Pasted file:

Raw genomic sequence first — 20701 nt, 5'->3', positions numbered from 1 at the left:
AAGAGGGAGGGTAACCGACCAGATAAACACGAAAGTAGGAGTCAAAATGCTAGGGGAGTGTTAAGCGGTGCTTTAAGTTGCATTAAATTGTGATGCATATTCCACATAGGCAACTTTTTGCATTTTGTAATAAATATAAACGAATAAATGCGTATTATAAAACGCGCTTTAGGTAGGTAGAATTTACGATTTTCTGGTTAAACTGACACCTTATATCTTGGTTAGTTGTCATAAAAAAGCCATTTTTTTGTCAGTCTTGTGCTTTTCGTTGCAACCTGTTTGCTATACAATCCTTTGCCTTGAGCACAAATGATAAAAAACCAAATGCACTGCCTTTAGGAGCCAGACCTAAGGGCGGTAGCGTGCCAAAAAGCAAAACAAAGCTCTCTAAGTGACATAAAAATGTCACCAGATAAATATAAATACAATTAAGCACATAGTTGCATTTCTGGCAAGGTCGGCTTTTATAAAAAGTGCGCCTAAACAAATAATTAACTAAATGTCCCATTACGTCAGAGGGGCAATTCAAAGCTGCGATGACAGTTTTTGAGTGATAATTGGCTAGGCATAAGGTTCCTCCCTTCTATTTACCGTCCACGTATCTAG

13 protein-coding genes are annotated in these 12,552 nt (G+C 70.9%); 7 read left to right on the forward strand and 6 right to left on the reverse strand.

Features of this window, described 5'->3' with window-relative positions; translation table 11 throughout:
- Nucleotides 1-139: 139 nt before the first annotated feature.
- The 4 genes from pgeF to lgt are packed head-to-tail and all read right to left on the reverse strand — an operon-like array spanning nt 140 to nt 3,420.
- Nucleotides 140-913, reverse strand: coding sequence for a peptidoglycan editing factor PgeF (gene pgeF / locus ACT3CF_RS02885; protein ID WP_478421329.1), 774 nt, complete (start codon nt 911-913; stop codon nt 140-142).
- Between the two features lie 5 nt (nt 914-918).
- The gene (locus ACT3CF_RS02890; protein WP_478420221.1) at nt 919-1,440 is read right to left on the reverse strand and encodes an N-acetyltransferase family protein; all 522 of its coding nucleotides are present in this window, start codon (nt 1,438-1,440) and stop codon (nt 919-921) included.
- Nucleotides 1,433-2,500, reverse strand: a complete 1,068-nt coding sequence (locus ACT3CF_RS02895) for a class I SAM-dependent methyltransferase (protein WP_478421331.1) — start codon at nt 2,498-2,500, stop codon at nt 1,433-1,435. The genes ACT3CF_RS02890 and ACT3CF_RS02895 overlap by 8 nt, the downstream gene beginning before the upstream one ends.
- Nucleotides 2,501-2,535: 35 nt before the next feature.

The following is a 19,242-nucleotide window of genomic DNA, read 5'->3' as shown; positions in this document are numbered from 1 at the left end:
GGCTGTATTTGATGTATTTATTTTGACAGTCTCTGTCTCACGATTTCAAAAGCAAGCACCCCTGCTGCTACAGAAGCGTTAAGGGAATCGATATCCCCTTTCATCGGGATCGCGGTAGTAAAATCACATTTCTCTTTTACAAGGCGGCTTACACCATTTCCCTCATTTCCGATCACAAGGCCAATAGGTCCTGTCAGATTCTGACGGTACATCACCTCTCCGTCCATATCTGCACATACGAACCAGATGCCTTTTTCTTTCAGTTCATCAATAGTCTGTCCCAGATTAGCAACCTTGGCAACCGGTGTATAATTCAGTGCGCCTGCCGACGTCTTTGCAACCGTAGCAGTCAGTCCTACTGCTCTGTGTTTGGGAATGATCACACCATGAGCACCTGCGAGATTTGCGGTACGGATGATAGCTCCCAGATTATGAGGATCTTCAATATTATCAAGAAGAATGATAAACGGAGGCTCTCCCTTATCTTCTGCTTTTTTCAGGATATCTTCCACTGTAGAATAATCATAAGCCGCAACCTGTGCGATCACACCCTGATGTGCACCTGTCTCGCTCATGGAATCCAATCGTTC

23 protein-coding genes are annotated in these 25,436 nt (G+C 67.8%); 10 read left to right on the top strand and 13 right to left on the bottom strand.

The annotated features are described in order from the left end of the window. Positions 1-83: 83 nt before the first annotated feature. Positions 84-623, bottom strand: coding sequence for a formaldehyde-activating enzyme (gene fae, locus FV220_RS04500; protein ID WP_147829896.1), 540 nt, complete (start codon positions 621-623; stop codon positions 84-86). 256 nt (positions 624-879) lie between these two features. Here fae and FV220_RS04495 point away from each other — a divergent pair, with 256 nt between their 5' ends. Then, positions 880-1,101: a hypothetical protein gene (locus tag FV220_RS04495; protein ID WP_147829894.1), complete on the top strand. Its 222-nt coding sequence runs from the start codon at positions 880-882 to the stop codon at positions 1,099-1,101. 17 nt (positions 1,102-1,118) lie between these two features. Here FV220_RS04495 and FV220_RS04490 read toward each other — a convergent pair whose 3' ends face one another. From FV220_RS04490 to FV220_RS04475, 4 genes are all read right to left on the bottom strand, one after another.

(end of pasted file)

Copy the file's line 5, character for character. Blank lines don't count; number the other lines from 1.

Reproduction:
- Nucleotides 1-139: 139 nt before the first annotated feature.